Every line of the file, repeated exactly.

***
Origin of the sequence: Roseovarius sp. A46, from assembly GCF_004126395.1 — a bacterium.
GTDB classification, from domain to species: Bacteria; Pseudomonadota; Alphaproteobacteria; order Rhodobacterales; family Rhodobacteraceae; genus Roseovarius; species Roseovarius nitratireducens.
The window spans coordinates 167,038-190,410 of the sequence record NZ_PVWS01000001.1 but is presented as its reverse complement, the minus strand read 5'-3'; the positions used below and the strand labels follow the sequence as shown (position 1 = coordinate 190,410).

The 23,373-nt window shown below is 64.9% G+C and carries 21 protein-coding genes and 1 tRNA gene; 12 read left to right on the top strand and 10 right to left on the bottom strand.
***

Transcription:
Origin of the sequence: Roseovarius sp. A46, from assembly GCF_004126395.1 — a bacterium.
GTDB classification, from domain to species: Bacteria; Pseudomonadota; Alphaproteobacteria; order Rhodobacterales; family Rhodobacteraceae; genus Roseovarius; species Roseovarius nitratireducens.
The window spans coordinates 167,038-190,410 of the sequence record NZ_PVWS01000001.1 but is presented as its reverse complement, the minus strand read 5'-3'; the positions used below and the strand labels follow the sequence as shown (position 1 = coordinate 190,410).

The 23,373-nt window shown below is 64.9% G+C and carries 21 protein-coding genes and 1 tRNA gene; 12 read left to right on the top strand and 10 right to left on the bottom strand.